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Louisville braces for riots: One officer charged for ‘endangerment,’ not murder in Breonna Taylor case

Louisville braces for riots: One officer charged for ‘endangerment,’ not murder in Breonna Taylor case
Streets in downtown Louisville have been blocked off and police put on high alert as Kentucky authorities announced they are charging an officer involved in the fatal shooting of an African-American woman in her home.

Kentucky Attorney General Daniel Cameron announced on Wednesday that a grand jury came back with charges against former officer Brett Hankison, who will face three counts of "first degree wanton endangerment" for the raid that claimed the life of Breonna Taylor.

Taylor, 26, was killed in March during a police raid to serve a narcotics warrant. Protests over her shooting escalated into violence after the May death of George Floyd in Minnesota and the ensuing nationwide Black Lives Matter protests. 

The investigation found that the raid was not a “no-knock” warrant as previously believed and reported, and that a witness has testified that officers knocked and announced themselves before entering the apartment, at which point Taylor’s boyfriend fired on them, Cameron said Wednesday. The officers’ returning fire was therefore found to be justified.

“If we simply act on emotion or outrage, there is no justice. Mob justice is not justice. Justice sought by violence is not justice. It just becomes revenge,” said Cameron, who is African-American himself.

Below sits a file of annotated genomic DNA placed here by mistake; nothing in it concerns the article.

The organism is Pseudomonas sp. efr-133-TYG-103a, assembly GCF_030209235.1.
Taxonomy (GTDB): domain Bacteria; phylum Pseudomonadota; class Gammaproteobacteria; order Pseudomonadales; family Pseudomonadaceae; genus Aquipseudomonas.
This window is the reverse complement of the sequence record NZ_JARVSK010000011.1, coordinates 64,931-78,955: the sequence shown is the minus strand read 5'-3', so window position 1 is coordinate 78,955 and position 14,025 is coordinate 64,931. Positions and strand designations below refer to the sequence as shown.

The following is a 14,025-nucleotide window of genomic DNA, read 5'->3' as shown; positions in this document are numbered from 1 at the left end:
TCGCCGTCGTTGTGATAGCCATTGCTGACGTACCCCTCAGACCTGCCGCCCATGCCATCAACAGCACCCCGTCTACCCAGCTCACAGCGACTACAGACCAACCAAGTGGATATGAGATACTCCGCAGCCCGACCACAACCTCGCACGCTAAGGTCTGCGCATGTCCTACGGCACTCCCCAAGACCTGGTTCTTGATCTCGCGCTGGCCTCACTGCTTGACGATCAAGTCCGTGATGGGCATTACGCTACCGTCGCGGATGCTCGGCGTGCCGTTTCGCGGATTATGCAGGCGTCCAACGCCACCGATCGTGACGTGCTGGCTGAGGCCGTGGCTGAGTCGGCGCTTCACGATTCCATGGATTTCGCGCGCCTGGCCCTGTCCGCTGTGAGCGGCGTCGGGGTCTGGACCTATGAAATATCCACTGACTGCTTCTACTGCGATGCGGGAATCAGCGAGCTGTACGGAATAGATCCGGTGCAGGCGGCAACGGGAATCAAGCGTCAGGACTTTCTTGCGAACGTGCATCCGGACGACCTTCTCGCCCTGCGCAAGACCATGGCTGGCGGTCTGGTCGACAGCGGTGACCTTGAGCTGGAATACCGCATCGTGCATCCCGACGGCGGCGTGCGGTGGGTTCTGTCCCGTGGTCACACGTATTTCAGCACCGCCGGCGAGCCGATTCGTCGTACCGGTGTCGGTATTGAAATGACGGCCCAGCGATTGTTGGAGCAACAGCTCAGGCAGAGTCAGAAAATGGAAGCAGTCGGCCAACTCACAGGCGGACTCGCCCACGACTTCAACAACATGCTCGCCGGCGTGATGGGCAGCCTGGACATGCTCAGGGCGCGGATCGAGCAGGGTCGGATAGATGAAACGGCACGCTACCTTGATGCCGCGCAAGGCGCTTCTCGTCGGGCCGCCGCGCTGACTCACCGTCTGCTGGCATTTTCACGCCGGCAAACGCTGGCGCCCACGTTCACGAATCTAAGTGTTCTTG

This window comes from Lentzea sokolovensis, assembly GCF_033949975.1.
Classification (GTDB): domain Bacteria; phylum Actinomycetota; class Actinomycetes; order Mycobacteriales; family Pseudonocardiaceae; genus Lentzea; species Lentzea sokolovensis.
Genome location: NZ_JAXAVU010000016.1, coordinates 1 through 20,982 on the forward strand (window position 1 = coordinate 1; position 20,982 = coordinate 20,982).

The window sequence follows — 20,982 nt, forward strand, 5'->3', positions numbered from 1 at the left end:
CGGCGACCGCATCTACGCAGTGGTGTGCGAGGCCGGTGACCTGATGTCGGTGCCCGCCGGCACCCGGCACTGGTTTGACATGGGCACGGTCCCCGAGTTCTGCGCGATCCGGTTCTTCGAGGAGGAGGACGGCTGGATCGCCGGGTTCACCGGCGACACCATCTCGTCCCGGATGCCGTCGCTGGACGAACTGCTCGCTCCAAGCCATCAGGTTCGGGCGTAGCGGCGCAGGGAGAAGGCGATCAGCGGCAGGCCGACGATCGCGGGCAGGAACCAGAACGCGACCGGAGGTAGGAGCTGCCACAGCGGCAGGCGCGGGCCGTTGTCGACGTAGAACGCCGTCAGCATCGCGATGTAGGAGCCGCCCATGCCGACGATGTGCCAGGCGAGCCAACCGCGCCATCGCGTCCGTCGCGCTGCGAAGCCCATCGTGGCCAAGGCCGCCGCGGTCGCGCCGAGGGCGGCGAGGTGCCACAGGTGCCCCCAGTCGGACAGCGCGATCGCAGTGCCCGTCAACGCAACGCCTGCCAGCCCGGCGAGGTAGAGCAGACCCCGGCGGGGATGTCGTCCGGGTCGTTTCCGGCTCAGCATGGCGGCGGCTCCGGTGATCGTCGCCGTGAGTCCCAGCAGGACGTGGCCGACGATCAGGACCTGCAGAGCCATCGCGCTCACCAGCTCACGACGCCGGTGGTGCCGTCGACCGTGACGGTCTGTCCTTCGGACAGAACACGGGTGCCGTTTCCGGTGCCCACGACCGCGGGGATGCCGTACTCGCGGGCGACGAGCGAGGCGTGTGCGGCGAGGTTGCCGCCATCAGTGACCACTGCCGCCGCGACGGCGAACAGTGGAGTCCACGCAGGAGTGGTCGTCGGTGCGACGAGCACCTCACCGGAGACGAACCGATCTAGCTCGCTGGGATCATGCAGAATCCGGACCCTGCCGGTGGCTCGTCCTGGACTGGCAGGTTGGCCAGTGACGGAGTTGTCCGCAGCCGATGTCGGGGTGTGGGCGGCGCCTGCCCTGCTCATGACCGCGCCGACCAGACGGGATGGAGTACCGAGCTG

Louisville has braced for another riot since Monday, with concrete barriers, fencing and even vehicles brought out to block major roads and intersections. The city’s police department declared a state of emergency on Monday, in anticipation of the announcement. The Kentucky National Guard was activated around noon on Wednesday, shortly before Cameron's announcement.

Also on rt.com Louisville police declare EMERGENCY ahead of Breonna Taylor announcement

The US district courthouse in Louisville and the nearby US Citizenship and Immigration Services field office were shuttered for the week as well, per orders from a federal judge.

The city has taken a number of steps to address Taylor’s killing since March, banning “no-knock” warrants, firing Hankison for “extreme indifference to the value of human life” and violating department procedures in July, and reaching a $12 million wrongful death settlement with Taylor’s family last week.

None of this seems to have mollified Black Lives Matter groups, however, who have called for arresting all three officers involved in Taylor’s death and charging them with murder. 

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